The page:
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Cynthia Belmont


Listen to Cynthia Belmont read this poem:

Tick Season

April: the grass is green with need,
the forest shivers with beetles at dusk,
brown wings ticking in the old leaves
festooned with spiders whose eyes
will glow all over the yard at night
come summer.  We’ve headed in

and lit our winter lamps.  The lake breeze
is gentle as a white lie.  Now the snow
is gone again, everything is easier
but the body, its crawling skin
that remembers this was once forest too,
where the house is, where the grass lives. 

When the season digs in, it is a secret at first,
tight as an apple bud, brown as a seed
planted in the furrow behind my ear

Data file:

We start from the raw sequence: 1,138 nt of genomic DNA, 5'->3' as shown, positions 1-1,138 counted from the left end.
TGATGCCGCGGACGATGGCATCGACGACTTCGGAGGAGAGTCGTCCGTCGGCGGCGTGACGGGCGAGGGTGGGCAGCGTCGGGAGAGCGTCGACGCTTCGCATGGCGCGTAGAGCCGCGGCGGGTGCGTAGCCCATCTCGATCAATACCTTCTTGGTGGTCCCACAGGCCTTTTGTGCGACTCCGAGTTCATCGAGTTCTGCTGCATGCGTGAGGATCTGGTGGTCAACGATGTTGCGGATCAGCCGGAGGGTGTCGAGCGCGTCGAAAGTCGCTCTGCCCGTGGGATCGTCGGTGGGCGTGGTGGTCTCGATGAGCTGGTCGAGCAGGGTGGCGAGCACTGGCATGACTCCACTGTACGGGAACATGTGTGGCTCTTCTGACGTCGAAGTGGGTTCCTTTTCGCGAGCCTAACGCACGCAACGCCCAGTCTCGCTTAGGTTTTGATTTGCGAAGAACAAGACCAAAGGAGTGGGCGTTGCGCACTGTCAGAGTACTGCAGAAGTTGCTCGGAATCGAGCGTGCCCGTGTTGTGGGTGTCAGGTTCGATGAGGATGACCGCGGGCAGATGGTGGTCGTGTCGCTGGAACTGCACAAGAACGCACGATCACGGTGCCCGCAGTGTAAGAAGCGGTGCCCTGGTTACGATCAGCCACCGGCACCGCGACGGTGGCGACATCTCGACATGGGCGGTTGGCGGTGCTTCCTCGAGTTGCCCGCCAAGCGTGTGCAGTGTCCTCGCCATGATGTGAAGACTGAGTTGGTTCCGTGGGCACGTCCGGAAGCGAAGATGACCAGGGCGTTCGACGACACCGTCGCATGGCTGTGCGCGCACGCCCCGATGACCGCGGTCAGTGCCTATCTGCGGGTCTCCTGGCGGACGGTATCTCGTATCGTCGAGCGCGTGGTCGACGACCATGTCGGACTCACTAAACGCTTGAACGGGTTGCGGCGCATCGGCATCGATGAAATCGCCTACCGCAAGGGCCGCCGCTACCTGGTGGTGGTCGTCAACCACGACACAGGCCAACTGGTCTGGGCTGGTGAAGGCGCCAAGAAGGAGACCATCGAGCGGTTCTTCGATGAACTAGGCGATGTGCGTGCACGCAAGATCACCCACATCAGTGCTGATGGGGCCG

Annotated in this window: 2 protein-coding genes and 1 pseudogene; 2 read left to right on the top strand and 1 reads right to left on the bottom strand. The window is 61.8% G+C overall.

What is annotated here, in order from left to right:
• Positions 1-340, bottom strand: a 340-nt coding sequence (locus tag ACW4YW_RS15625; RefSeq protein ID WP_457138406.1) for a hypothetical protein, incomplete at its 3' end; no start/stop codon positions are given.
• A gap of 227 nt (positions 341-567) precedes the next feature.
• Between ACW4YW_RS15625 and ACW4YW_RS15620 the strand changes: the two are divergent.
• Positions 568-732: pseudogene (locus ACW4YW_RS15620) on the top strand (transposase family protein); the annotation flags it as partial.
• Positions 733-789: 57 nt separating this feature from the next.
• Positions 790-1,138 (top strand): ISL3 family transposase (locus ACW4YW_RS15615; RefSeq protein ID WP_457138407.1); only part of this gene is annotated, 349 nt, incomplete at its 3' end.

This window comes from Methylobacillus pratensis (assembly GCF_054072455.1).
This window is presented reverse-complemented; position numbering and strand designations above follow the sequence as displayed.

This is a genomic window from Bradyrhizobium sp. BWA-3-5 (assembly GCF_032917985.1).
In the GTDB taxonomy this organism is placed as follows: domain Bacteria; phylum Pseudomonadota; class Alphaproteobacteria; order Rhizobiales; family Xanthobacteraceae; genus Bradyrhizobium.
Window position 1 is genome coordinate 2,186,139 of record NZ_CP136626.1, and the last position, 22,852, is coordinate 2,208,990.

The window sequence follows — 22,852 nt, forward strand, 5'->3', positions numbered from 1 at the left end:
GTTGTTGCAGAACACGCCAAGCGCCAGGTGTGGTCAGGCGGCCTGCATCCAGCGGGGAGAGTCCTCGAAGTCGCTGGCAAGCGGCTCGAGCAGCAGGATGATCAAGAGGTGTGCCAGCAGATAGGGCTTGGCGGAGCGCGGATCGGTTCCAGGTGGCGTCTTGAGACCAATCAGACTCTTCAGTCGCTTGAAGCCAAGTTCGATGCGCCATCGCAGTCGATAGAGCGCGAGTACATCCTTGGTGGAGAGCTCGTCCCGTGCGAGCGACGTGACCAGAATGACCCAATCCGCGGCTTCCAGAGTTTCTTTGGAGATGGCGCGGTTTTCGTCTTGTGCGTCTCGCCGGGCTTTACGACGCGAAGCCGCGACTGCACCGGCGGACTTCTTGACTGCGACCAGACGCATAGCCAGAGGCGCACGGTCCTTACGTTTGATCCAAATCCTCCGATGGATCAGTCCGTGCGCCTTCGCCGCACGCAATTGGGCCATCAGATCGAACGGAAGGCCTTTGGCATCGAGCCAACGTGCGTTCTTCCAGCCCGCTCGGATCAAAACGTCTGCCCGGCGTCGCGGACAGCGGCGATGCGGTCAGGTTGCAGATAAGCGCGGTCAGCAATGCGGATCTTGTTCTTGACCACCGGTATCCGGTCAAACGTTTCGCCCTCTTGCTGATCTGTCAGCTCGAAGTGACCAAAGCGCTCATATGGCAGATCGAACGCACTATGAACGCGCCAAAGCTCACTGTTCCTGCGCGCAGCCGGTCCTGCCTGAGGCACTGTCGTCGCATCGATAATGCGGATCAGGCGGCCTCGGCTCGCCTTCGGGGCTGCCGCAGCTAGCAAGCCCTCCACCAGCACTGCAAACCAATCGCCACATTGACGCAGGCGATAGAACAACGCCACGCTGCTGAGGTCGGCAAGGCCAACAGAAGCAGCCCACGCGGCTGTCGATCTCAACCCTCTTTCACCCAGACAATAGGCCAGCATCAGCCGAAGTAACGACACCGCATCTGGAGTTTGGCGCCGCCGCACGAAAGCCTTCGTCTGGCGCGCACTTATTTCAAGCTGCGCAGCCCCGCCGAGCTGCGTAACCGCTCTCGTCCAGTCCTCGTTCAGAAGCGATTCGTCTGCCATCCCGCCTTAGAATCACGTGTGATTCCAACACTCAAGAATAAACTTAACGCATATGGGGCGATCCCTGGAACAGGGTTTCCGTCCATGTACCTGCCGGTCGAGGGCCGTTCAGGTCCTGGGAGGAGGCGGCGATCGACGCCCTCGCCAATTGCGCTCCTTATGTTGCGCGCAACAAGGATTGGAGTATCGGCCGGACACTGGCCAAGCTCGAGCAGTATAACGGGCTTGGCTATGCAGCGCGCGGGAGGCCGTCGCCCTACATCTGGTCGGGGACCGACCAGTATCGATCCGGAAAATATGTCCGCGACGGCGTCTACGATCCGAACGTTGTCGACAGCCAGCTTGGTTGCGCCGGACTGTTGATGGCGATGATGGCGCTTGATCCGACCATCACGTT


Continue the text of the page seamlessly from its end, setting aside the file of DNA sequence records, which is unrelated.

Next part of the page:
where the earlobe meets the jaw hinge,
that soft mere suggestion of skin
a red stain on the lips of spring.



Listen to Cynthia Belmont read this poem:

In Vivo

some animals are sleeping
in the white iced tree
like an x-ray of a breathing lung
secret roots splayed
packing thumbnail maps
of skeletons curled around
skulls tight as nutshells
whorled horns of plenty
animals locked                      
in the strongbox of waiting
the mice with their scrapbooks
and hand-stitched adages
the frogs with their hearts of palm



Cynthia Belmont is associate professor of English at Northland College, an environmental liberal arts college in northern Wisconsin. Her poems have appeared in a variety of journals, including Poetry, The Cream City Review, Iris, and Eclipse. She lives in Ashland, Wisconsin.
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